It was the eggs (probably), with the Salmonella, in the remoulade

Proper Restaurant in Boone, NC has been linked to 37 cases of salmonellosis and according to owner Angela Kelly, who writes it in the High Country Press, a raw egg-containing condiment may be the culprit.

In an effort to help everyone better understand the May salmonella outbreak I would like to make the following statement:

A representative from the health department met with me and my staff last week and informed us that of the 37 reported cases, 14 were confirmed. They also stated that, after extensive tests, they are fairly certain the source was a contaminated egg used in a remoulade for catfish and crab cakes.DSC_0612

While we do buy eggs raised locally we also buy them from grocery stores. There is no way of knowing where this particular egg was purchased. The CDC states that 1 in 10,000 eggs will have salmonella regardless of origin or protective measures a farm or facility may implement.

Since our primary consideration remains the safety and well-being of our guests, we have stopped using farm fresh eggs in any raw applications, (aioli, remoulade, mayo) and will strictly use pasteurized eggs. 

Sauces and condiments containing raw eggs aren’t always obvious to a customer so the U.S. FDA Model Food Code states: Pasteurized eggs or egg products shall be substituted for raw eggs in the preparation of foods such as Caesar salad, hollandaise or Béarnaise sauce, mayonnaise, meringue, eggnog, ice cream, and egg-fortified beverages.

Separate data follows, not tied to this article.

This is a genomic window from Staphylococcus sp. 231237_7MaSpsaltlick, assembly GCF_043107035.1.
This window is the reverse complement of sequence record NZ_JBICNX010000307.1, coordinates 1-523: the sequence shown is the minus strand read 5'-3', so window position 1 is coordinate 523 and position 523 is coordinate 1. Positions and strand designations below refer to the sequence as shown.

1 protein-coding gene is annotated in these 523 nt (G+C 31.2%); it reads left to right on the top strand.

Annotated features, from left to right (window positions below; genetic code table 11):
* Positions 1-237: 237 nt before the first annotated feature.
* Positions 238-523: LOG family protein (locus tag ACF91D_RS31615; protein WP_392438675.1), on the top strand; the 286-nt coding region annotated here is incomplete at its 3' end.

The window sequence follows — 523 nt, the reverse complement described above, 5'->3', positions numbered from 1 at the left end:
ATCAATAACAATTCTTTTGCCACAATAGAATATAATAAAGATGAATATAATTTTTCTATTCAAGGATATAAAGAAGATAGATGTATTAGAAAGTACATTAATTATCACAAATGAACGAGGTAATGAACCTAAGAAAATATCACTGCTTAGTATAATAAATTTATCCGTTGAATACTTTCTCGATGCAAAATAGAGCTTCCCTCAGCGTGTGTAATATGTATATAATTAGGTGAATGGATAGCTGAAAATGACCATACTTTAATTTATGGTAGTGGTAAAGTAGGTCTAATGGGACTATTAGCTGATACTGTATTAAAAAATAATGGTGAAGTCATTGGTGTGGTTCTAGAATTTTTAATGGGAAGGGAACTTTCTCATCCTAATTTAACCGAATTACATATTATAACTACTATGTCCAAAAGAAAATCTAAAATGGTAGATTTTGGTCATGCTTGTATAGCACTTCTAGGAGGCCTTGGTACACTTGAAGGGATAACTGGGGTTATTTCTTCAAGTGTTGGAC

And remoulade.

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About Ben Chapman

Dr. Ben Chapman is a professor and food safety extension specialist at North Carolina State University. As a teenager, a Saturday afternoon viewing of the classic cable movie, Outbreak, sparked his interest in pathogens and public health. With the goal of less foodborne illness, his group designs, implements, and evaluates food safety strategies, messages, and media from farm-to-fork. Through reality-based research, Chapman investigates behaviors and creates interventions aimed at amateur and professional food handlers, managers, and organizational decision-makers; the gate keepers of safe food. Ben co-hosts a biweekly podcast called Food Safety Talk and tries to further engage folks online through Instagram, Twitter, Facebook, YouTube and, maybe not surprisingly, Pinterest. Follow on Twitter @benjaminchapman.